Tuesday, November 01, 2011

Common Ground Statements from the Home Birth Summit

The following statements reflect the areas of consensus that were achieved by the individuals who participated in the Home Birth Consensus Summit at Airlie Center in Warrenton, Virginia from October 20-22, 2011. These statements do not represent the position of any organization or institution affiliated with those individuals.

In creating these statements relating to maternity care and birth place in the United States, we acknowledge the complexity inherent in each topic of concern, as well as some disagreement about how to best achieve or demonstrate these principles. While all agreed that there is great value and need for further work in these areas, action plans that flow from these principles may be carried out by individuals or in newly formed, multi-stakeholder work groups according to their own, or shared, values and priorities.

Summary statements such as these can be interpreted differently by different readers. Therefore, although there was both unanimity and consensus about the topics addressed, there was not necessarily unanimity as to all of the specific words chosen to create the statements. For example, words such as “autonomy”, “independence”, and “collaboration” may have different implications for practitioners, policy makers, and consumers.

These common ground principles are intended to provide a foundation for continued dialogue and collaboration across sectors, as we work together towards a common goal of improving maternal and newborn care for families choosing home birth.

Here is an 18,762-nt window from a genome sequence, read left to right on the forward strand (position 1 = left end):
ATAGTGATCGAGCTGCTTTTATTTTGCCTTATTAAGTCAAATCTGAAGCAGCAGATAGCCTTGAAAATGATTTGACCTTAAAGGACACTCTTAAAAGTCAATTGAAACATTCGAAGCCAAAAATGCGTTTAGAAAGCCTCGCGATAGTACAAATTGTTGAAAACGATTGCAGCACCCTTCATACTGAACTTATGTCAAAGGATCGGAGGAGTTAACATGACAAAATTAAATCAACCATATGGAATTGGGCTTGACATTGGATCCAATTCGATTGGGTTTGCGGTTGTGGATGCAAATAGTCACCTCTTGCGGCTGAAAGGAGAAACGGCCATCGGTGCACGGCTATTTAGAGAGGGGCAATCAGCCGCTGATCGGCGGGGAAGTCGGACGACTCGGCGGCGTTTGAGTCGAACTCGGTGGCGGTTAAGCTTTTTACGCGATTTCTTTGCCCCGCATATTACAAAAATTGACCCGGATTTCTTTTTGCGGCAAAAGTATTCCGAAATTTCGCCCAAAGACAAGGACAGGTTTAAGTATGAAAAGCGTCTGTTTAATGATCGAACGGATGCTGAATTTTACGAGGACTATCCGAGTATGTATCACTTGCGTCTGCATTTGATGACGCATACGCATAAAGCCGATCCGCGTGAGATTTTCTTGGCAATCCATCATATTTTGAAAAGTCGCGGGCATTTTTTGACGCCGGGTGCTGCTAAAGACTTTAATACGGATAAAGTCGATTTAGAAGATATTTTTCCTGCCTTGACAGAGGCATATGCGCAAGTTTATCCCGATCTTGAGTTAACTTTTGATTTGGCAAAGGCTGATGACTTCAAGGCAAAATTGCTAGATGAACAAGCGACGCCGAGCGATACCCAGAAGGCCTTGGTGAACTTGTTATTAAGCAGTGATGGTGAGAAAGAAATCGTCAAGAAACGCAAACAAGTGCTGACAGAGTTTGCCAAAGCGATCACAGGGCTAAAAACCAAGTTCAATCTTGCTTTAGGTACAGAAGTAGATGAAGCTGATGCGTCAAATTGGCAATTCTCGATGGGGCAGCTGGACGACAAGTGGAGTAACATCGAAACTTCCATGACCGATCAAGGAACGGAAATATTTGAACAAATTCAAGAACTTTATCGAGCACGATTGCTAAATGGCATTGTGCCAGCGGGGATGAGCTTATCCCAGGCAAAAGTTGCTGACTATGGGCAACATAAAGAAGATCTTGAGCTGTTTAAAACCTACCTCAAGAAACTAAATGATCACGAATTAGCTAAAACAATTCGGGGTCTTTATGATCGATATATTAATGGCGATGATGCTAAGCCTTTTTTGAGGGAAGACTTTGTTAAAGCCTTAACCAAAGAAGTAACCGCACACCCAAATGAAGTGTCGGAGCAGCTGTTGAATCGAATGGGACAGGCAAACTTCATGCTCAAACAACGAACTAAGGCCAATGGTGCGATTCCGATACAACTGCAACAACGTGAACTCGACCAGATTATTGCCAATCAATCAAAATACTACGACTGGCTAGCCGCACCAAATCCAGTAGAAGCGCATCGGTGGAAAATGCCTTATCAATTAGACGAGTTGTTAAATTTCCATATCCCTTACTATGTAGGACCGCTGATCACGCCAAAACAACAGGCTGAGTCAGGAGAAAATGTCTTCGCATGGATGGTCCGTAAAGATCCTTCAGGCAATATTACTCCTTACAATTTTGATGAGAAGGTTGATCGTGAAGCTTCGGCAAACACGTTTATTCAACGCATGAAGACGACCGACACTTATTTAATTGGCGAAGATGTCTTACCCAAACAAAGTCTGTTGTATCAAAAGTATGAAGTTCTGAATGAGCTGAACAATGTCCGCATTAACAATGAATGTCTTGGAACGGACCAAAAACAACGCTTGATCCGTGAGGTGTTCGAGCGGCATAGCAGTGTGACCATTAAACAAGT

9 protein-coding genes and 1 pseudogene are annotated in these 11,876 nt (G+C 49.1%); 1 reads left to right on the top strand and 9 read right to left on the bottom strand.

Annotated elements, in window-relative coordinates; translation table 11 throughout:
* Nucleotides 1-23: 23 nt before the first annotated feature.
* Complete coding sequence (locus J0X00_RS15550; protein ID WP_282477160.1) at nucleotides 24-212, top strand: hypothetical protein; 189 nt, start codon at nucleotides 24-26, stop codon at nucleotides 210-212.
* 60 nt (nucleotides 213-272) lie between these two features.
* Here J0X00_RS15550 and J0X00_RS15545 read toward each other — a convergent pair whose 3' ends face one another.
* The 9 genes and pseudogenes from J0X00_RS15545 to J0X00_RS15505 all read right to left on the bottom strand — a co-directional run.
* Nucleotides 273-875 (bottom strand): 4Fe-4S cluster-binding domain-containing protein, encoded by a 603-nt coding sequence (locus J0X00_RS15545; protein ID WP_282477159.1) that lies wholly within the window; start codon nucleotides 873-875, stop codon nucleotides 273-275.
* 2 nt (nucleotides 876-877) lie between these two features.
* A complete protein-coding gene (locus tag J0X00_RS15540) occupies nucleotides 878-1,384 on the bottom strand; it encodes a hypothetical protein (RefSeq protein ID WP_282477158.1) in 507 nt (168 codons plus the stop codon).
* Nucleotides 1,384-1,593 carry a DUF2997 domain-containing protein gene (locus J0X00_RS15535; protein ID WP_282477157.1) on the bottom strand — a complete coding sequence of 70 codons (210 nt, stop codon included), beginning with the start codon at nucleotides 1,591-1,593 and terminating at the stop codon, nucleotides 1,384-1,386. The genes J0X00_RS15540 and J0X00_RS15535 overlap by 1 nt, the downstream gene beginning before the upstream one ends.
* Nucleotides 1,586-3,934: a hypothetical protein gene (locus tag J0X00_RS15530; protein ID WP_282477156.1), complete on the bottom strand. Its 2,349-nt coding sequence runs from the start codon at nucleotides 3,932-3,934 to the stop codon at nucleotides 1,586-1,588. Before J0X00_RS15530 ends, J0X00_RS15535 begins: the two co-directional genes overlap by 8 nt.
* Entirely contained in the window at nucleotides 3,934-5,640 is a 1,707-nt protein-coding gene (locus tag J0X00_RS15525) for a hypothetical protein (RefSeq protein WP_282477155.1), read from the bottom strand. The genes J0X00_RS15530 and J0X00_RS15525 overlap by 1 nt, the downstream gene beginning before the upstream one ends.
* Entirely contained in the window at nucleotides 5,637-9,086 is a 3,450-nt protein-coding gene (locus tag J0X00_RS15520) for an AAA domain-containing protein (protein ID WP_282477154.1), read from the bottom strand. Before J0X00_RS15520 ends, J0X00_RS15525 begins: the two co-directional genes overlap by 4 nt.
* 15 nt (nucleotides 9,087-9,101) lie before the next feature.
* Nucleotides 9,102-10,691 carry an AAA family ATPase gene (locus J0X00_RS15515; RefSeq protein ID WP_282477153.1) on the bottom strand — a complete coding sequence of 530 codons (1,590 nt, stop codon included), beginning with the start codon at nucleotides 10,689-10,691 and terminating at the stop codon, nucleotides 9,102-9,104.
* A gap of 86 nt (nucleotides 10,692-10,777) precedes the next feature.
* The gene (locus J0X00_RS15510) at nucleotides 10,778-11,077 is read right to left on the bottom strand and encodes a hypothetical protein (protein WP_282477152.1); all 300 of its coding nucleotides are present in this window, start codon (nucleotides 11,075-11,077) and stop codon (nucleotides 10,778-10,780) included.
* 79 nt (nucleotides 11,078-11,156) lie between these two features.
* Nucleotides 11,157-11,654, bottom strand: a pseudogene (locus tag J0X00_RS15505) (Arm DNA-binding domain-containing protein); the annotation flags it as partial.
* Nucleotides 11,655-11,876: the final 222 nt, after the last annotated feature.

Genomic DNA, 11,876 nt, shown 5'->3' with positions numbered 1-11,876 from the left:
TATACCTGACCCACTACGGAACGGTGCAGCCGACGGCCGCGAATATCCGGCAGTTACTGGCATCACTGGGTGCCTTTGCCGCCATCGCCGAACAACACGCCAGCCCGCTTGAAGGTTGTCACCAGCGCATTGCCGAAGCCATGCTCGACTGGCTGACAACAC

We uphold the autonomy of all childbearing women.

All childbearing women, in all maternity care settings, should receive respectful, woman-centered care. This care should include opportunities for a shared decision-making process to help each woman make the choices that are right for her. Shared decision making includes mutual sharing of information about benefits and harms of the range of care options, respect for the woman’s autonomy to make decisions in accordance with her values and preferences, and freedom from coercion or punishment for her choices.


We believe that collaboration within an integrated maternity care system is essential for optimal mother-baby outcomes. All women and families planning a home or birth center birth have a right to respectful, safe, and seamless consultation, referral, transport and transfer of care when necessary. When ongoing inter-professional dialogue and cooperation occur, everyone benefits.


We are committed to an equitable maternity care system without disparities in access, delivery of care, or outcomes. This system provides culturally appropriate and affordable care in all settings, in a manner that is acceptable to all communities.

We are committed to an equitable educational system without disparities in access to affordable, culturally appropriate, and acceptable maternity care provider education for all communities.


It is our goal that all health professionals who provide maternity care in home and birth center settings have a license that is based on national certification that includes defined competencies and standards for education and practice.

We believe that guidelines should:
  • allow for independent practice
  • facilitate communication between providers and across care settings
  • encourage professional responsibility and accountability, and
  • include mechanisms for risk assessment.